My first success was carrot cake. Though some may dubb it as easy to make, I just could not do it well. I must have tried over 5 recipes before I made Magnolia Bakery's carrot cake, which filled me with joy when my family couldn't keep away.
The second, as of today, is granola. Something about it was always just off. I admit my second granola disaster was due to me halving a recipe, and then forgetting midway and doubling the spices. But all of the other times, the honey to oil ratio was wrong, and the amount of dried fruit was disproportionate.Even though this recipe doesn't hold a candle to my favorite granola- Le Pain Quotidien's (which they sell in hefty bags, by the way), it's simple, easy, and versatile (as most granola is). Besides, we don't always feel like spending $7.50 for a bag of this stuff, no matter how good it is. Am I right, or what?
Adapted from Cooking Light
2 cups regular oats
1/2 cup pumpkin seeds
1/4 cup chopped walnuts
1/4 cup chopped slivered almonds
2 teaspoons ground cinnamon
1/3 cup orange juice
1/3 cup honey
1/4 cup packed brown sugar
2 teaspoons canola oil
1 teaspoon vanilla extract
1/3 cup dried cranberries
1/3 cup chopped dried apricots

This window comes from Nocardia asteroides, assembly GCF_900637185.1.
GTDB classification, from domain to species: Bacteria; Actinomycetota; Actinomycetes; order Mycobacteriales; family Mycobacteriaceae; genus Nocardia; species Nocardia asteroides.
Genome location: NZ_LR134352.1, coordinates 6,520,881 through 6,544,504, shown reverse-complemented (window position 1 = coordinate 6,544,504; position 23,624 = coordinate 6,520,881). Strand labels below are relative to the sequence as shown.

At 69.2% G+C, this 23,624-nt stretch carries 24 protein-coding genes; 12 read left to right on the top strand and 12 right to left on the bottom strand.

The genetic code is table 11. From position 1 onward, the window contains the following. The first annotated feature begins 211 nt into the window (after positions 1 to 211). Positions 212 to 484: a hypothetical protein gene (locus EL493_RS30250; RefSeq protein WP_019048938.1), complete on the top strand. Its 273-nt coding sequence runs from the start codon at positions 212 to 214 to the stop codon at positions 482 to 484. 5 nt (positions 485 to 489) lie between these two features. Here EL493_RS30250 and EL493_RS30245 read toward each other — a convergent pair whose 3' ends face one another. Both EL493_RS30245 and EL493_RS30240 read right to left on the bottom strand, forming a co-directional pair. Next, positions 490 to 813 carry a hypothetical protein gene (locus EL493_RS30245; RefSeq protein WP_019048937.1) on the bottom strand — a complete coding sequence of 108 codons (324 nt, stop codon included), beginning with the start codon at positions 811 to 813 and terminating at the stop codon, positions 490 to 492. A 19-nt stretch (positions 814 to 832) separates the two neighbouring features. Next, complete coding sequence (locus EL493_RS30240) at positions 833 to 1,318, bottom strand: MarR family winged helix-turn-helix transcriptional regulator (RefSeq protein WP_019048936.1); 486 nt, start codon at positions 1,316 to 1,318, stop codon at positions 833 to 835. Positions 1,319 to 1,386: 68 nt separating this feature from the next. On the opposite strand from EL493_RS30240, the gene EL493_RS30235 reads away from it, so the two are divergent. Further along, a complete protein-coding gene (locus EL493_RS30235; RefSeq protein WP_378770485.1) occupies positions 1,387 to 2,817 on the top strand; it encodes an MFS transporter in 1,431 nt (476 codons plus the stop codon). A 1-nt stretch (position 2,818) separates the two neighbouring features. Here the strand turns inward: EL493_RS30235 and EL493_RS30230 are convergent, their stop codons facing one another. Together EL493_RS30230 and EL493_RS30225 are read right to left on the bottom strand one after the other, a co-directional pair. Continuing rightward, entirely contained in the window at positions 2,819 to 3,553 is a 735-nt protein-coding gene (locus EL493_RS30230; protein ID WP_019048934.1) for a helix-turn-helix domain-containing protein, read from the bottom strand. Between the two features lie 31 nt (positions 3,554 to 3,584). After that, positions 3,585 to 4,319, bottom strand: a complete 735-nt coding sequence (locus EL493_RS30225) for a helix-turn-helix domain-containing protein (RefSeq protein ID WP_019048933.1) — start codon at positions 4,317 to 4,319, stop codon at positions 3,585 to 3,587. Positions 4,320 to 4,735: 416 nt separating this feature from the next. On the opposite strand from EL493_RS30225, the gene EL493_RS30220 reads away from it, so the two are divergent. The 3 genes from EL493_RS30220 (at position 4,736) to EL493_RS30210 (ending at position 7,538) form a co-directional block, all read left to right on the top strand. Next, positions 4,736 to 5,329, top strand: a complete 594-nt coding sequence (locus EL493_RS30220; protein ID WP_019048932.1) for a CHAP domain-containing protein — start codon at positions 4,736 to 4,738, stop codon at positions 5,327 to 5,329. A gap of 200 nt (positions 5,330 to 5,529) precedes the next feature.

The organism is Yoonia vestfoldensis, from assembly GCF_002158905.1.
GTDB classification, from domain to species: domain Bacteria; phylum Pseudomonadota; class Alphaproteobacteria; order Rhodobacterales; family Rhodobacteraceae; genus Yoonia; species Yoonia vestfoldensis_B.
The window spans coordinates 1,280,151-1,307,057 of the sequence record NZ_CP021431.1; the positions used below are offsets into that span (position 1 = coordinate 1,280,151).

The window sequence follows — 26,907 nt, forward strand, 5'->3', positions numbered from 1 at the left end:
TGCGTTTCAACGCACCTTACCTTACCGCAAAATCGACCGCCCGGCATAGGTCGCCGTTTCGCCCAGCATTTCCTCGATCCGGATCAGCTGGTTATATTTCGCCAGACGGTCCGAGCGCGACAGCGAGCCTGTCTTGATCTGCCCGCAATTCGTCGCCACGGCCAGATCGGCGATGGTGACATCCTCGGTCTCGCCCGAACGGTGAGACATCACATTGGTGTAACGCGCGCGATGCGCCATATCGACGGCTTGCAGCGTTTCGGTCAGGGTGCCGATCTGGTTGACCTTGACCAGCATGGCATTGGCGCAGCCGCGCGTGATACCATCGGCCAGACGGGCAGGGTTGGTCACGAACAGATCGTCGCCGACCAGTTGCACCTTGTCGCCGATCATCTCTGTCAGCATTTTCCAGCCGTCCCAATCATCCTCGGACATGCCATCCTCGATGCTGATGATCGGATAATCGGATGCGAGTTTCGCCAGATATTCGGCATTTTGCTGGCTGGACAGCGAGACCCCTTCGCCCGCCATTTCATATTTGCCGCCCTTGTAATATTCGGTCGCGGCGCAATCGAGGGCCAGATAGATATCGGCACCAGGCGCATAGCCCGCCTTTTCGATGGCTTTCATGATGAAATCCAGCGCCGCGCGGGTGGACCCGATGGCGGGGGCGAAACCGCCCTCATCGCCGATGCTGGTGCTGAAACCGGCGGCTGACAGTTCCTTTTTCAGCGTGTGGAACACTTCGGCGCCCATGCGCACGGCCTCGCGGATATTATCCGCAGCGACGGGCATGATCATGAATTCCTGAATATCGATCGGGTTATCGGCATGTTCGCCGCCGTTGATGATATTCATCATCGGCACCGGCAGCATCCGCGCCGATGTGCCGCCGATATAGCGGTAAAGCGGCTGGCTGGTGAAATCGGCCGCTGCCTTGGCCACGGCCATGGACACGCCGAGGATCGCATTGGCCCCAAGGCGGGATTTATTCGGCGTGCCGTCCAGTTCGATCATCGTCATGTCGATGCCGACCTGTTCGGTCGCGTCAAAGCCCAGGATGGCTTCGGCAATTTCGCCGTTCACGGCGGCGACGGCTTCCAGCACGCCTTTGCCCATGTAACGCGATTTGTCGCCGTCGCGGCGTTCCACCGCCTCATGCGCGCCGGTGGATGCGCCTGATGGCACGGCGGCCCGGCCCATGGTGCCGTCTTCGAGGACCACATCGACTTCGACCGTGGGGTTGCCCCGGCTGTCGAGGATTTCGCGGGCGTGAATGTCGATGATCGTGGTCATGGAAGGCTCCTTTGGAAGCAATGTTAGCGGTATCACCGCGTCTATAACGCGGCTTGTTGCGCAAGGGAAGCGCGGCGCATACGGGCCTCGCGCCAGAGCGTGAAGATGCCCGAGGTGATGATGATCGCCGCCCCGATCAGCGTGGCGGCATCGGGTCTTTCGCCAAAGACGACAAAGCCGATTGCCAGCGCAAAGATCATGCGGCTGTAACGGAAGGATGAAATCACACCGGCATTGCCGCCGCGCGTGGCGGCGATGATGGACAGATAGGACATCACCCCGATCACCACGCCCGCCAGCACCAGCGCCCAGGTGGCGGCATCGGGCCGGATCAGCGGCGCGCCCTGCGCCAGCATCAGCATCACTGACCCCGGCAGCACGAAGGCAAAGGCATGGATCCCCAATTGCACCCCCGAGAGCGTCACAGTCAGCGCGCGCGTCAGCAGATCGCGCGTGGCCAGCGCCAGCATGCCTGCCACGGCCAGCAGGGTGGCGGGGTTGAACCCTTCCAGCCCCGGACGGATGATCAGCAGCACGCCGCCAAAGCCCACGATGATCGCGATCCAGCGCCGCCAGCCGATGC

1 tablespoon chopped crystallized (also called candied) ginger
Preheat oven to 300 degrees
Combine first 5 ingredients in a medium bowl
Combine orange juice, honey, and brown sugar in a small saucepan. Cook over medium heat just until sugar dissolves, stirring frequently. Remove from heat; stir in oil and vanilla.
Pour honey mixture over oat mixture, stirring to coat. Spread mixture in a thin layer onto a jelly roll pan coated with cooking spray. Bake at 300 degrees for 10 minutes; stir well. Bake an additional 10 to 15 minutes or until golden brown. Spoon granola into a bowl. Stir in dried cranberries, apricots, and ginger. Cool completely.
Note: Store completely cooled granola in an airtight container at room temperature for up to 2 weeks.
*Keeping the granola in the freezer helps preserve it's crunchiness